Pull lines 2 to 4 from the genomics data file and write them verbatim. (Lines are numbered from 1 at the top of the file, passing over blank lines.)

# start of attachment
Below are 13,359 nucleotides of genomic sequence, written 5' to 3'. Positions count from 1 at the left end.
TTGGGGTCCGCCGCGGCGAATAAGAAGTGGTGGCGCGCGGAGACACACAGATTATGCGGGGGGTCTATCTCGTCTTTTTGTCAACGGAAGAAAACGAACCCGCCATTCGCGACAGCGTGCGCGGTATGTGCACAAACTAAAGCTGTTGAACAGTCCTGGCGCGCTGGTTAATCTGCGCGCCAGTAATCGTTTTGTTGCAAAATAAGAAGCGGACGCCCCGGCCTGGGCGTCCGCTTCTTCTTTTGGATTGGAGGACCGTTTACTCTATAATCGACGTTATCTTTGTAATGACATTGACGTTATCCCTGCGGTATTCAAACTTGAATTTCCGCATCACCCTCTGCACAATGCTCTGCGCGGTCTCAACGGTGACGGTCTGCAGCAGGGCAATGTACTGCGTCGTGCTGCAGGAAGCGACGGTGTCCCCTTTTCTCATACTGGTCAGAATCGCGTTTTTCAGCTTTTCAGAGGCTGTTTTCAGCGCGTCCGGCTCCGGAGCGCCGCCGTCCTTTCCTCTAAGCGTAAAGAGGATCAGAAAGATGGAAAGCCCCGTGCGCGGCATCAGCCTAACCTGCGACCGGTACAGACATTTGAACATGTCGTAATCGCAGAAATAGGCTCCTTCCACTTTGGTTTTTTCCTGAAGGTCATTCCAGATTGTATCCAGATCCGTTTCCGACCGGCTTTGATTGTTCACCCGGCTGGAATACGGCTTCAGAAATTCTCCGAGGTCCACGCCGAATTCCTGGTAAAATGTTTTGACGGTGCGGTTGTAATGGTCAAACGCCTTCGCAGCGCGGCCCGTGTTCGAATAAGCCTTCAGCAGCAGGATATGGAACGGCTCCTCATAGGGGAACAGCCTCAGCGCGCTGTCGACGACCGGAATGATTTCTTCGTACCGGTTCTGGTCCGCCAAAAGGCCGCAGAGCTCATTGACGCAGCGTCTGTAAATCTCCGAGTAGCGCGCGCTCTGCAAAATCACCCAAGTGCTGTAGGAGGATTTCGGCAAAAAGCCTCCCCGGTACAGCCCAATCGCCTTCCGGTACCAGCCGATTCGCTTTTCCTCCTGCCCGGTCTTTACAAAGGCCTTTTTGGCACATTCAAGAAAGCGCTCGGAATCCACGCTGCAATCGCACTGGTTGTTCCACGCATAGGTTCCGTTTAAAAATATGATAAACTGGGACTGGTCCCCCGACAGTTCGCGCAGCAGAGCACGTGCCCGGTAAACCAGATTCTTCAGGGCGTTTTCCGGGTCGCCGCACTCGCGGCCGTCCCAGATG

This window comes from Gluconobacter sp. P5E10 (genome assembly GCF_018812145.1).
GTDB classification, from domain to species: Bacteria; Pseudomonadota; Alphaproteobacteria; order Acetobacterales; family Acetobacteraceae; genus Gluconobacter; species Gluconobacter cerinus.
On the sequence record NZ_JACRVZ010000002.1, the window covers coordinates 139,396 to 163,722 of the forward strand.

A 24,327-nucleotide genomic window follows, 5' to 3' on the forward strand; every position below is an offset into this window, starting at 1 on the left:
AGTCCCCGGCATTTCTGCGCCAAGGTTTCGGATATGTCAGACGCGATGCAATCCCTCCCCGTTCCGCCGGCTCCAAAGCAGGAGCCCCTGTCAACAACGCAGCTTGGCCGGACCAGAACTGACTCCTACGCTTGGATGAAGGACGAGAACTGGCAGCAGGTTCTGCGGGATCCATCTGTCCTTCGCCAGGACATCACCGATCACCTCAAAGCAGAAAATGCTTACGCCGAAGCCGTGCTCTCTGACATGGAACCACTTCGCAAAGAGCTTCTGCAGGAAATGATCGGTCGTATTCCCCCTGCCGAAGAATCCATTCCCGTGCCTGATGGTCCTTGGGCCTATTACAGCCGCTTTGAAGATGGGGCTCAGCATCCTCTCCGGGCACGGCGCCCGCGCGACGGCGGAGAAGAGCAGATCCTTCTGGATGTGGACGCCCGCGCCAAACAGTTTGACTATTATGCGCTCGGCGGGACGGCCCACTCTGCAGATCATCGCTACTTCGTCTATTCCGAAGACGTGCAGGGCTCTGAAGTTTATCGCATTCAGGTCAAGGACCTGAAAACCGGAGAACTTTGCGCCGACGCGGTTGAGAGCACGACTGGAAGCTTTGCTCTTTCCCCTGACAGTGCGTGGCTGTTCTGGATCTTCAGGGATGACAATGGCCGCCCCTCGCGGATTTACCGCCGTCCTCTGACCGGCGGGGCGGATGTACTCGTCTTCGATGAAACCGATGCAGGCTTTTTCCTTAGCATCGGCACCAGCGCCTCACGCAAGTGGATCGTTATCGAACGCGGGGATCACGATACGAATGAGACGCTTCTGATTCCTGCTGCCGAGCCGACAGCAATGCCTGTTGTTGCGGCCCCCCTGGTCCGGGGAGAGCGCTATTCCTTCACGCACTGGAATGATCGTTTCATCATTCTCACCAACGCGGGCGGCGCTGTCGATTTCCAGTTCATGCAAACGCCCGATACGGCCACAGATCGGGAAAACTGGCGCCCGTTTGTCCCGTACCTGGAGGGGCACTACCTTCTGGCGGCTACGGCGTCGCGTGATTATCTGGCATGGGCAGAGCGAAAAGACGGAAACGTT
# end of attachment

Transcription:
TTGGGGTCCGCCGCGGCGAATAAGAAGTGGTGGCGCGCGGAGACACACAGATTATGCGGGGGGTCTATCTCGTCTTTTTGTCAACGGAAGAAAACGAACCCGCCATTCGCGACAGCGTGCGCGGTATGTGCACAAACTAAAGCTGTTGAACAGTCCTGGCGCGCTGGTTAATCTGCGCGCCAGTAATCGTTTTGTTGCAAAATAAGAAGCGGACGCCCCGGCCTGGGCGTCCGCTTCTTCTTTTGGATTGGAGGACCGTTTACTCTATAATCGACGTTATCTTTGTAATGACATTGACGTTATCCCTGCGGTATTCAAACTTGAATTTCCGCATCACCCTCTGCACAATGCTCTGCGCGGTCTCAACGGTGACGGTCTGCAGCAGGGCAATGTACTGCGTCGTGCTGCAGGAAGCGACGGTGTCCCCTTTTCTCATACTGGTCAGAATCGCGTTTTTCAGCTTTTCAGAGGCTGTTTTCAGCGCGTCCGGCTCCGGAGCGCCGCCGTCCTTTCCTCTAAGCGTAAAGAGGATCAGAAAGATGGAAAGCCCCGTGCGCGGCATCAGCCTAACCTGCGACCGGTACAGACATTTGAACATGTCGTAATCGCAGAAATAGGCTCCTTCCACTTTGGTTTTTTCCTGAAGGTCATTCCAGATTGTATCCAGATCCGTTTCCGACCGGCTTTGATTGTTCACCCGGCTGGAATACGGCTTCAGAAATTCTCCGAGGTCCACGCCGAATTCCTGGTAAAATGTTTTGACGGTGCGGTTGTAATGGTCAAACGCCTTCGCAGCGCGGCCCGTGTTCGAATAAGCCTTCAGCAGCAGGATATGGAACGGCTCCTCATAGGGGAACAGCCTCAGCGCGCTGTCGACGACCGGAATGATTTCTTCGTACCGGTTCTGGTCCGCCAAAAGGCCGCAGAGCTCATTGACGCAGCGTCTGTAAATCTCCGAGTAGCGCGCGCTCTGCAAAATCACCCAAGTGCTGTAGGAGGATTTCGGCAAAAAGCCTCCCCGGTACAGCCCAATCGCCTTCCGGTACCAGCCGATTCGCTTTTCCTCCTGCCCGGTCTTTACAAAGGCCTTTTTGGCACATTCAAGAAAGCGCTCGGAATCCACGCTGCAATCGCACTGGTTGTTCCACGCATAGGTTCCGTTTAAAAATATGATAAACTGGGACTGGTCCCCCGACAGTTCGCGCAGCAGAGCACGTGCCCGGTAAACCAGATTCTTCAGGGCGTTTTCCGGGTCGCCGCACTCGCGGCCGTCCCAGATG

This window comes from Gluconobacter sp. P5E10 (genome assembly GCF_018812145.1).
GTDB classification, from domain to species: Bacteria; Pseudomonadota; Alphaproteobacteria; order Acetobacterales; family Acetobacteraceae; genus Gluconobacter; species Gluconobacter cerinus.